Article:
YouTube: https://youtube.com/watch?v=SEz68Dq3FQQ
Previous: Jacqueline Woodson reads "Tobacco"
Next: Eloisa Amezcua reads "Teaching My Mother English over the Phone"

Categories

Statistics

View count:11,734
Likes:1,218
Dislikes:4
Comments:53
Duration:03:38
Uploaded:2019-10-21
Last sync:2020-10-10 19:00
Carl Phillips reads “Effort at Speech Between Two People” by Muriel Rukeyser.

Brought to you by Complexly, The Poetry Foundation, and poet Paige Lewis. Learn more: https://www.poetryfoundation.org/

Carl Phillips:
https://www.poetryfoundation.org/poets/carl-phillips
https://twitter.com/cphillipspoet

Poem:
"Effort at Speech Between Two People" published by W. W. Norton & Company, Inc. in A Muriel Rukeyser Reader © 1994 by Jan Heller Levi and William L. Rukeyser.
https://www.wwnorton.co.uk/books/9780393313239-a-muriel-rukeyser-reader

Copyright © 1935 by Muriel Rukeyser. Used with permission of the publisher. All rights reserved.

11 issues of Poetry, subscribe today for $20: https://poetrymagazine.org/OursPoetica

Follow us elsewhere for the full Ours Poetica experience:
twitter.com/ourspoeticashow
instagram.com/ourspoeticashow
facebook.com/ourspoeticashow

#poetry #ourspoetica #CarlPhillips #MurielRukeyser
I'm Carl Phillips and I'm reading a poem by Muriel Rukeyser called "Effort At Speech Between Two People". It's a poem that has always interested me because it actually seems to be an effort at speech between two people and about communication and how we, as much as we try, we always somehow miss connecting even at our most intimate moments.

Effort at Speech Between Two People

Speak to me.       Take my hand.    What are you now?
I will tell you all.   I will conceal nothing.
When I was three, a little child read a story about a rabbit
who died, in the story, and I crawled under a chair
a pink rabbit     it was my birthday, and a candle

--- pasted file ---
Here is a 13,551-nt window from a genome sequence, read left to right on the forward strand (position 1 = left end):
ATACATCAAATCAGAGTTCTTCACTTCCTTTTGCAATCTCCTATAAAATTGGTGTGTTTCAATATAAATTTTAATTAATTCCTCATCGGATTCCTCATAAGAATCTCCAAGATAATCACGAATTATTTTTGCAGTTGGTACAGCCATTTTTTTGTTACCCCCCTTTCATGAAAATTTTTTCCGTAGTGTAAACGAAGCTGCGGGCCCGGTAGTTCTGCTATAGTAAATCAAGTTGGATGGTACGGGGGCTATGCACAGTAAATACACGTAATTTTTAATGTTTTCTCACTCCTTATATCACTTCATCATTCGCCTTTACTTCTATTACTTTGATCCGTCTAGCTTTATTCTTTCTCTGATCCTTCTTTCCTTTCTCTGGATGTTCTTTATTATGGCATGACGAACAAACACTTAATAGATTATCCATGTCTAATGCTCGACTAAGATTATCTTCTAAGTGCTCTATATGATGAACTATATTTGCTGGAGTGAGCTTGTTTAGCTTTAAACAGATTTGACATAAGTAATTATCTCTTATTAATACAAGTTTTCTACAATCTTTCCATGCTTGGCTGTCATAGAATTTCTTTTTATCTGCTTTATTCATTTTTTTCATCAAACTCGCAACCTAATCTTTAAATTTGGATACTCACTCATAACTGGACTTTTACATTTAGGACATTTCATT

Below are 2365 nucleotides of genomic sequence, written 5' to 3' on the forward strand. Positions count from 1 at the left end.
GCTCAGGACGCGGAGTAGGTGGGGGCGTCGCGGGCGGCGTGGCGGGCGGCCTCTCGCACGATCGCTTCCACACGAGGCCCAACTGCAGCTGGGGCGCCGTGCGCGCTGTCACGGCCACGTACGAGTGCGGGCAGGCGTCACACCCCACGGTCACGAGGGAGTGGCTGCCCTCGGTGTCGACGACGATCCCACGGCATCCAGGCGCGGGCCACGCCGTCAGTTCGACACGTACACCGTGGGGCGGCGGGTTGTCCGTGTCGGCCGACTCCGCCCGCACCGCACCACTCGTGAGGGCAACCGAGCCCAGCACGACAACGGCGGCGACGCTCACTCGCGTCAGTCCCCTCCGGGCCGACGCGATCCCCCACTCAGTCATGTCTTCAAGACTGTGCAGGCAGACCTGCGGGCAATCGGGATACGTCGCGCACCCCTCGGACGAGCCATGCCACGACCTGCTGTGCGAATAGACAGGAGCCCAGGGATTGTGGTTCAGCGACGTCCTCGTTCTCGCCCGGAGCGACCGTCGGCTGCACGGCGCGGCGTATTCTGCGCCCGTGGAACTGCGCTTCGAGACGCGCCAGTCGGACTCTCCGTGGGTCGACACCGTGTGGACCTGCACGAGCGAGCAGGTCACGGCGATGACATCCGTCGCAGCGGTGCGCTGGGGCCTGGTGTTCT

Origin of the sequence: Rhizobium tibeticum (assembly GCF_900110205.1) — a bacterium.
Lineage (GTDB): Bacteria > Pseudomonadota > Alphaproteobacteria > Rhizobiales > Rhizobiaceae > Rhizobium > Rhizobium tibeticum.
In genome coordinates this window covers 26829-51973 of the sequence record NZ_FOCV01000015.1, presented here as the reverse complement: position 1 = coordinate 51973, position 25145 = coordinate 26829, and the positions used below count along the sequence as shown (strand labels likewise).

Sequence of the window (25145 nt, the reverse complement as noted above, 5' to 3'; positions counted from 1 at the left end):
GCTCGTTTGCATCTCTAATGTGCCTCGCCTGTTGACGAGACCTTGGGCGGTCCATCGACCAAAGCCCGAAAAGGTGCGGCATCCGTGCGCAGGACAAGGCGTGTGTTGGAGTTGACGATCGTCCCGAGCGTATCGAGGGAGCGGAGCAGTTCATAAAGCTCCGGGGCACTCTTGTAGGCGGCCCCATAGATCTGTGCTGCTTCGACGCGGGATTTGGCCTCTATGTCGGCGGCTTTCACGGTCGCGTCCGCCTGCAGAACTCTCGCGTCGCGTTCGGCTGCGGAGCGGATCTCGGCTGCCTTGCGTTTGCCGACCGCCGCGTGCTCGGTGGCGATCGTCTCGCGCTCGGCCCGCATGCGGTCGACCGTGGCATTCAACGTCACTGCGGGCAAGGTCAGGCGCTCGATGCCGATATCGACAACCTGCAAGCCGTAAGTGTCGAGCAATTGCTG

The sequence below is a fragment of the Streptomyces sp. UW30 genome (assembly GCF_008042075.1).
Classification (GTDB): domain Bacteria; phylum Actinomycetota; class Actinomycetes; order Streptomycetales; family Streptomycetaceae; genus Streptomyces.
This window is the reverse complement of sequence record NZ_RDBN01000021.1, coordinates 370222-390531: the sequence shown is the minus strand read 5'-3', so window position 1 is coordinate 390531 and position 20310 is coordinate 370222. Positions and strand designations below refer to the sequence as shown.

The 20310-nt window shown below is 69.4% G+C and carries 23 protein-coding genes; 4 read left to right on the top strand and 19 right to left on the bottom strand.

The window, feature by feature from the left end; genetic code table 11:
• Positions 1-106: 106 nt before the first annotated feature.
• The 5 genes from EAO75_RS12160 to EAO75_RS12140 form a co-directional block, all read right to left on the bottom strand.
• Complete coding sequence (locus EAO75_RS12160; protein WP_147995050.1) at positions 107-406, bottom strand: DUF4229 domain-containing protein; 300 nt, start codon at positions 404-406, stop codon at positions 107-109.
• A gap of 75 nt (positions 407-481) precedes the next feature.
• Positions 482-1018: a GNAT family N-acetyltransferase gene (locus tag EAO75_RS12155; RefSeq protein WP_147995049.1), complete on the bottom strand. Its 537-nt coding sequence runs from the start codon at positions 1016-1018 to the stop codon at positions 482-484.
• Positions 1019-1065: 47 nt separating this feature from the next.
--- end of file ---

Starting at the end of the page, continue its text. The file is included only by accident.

burnt a sore spot on my finger, and I was told to be happy.

Oh, grow to know me.       I am not happy.   I will be open:
Now I am thinking of white sails against a sky like music,
like glad horns blowing, and birds tilting, and an arm about me.
There was one I loved, who wanted to live, sailing.  

Speak to me.      Take my hand.     What are you now?
When I was nine, I was fruitily sentimental,
fluid     :    and my widowed aura played Chopin,
and I bent my head on the painted woodwork, and wept.
I want now to be close to you.     I would
link the minutes of my days close, somehow, to your days.

I am not happy.      I will be open.     
I have liked lamps in evening corners, and quiet poems.
There has been fear in my life.      Sometimes I speculate
On what a tragedy his life was, really.

Take my hand.      Fist my mind in your hand.    What are
    you now?
When I was fourteen, I had dreams of suicide,
and I stood at a steep window, at sunset, hoping toward  
    death    :
if the light had not melted clouds and plains to beauty,
if light had not transformed that day, I would have leapt.
I am unhappy.        I am lonely.    Speak to me.  

I will be open.     I think he never loved me:
he loved the bright beaches, the little lips of foam
that ride small waves, he loved the veer of gulls:
he said with a gay mouth: I love you.    Grow to know me.

What are you ow?   If we could touch one another,
if these our separate entities could come to grips,
clenched like a Chinese puzzle...yesterday
I stood in a crowded street that was live with people,
and no one spoke a word, and the morning shone.
Everyone silent, moving...Take my hand.     Speak to me.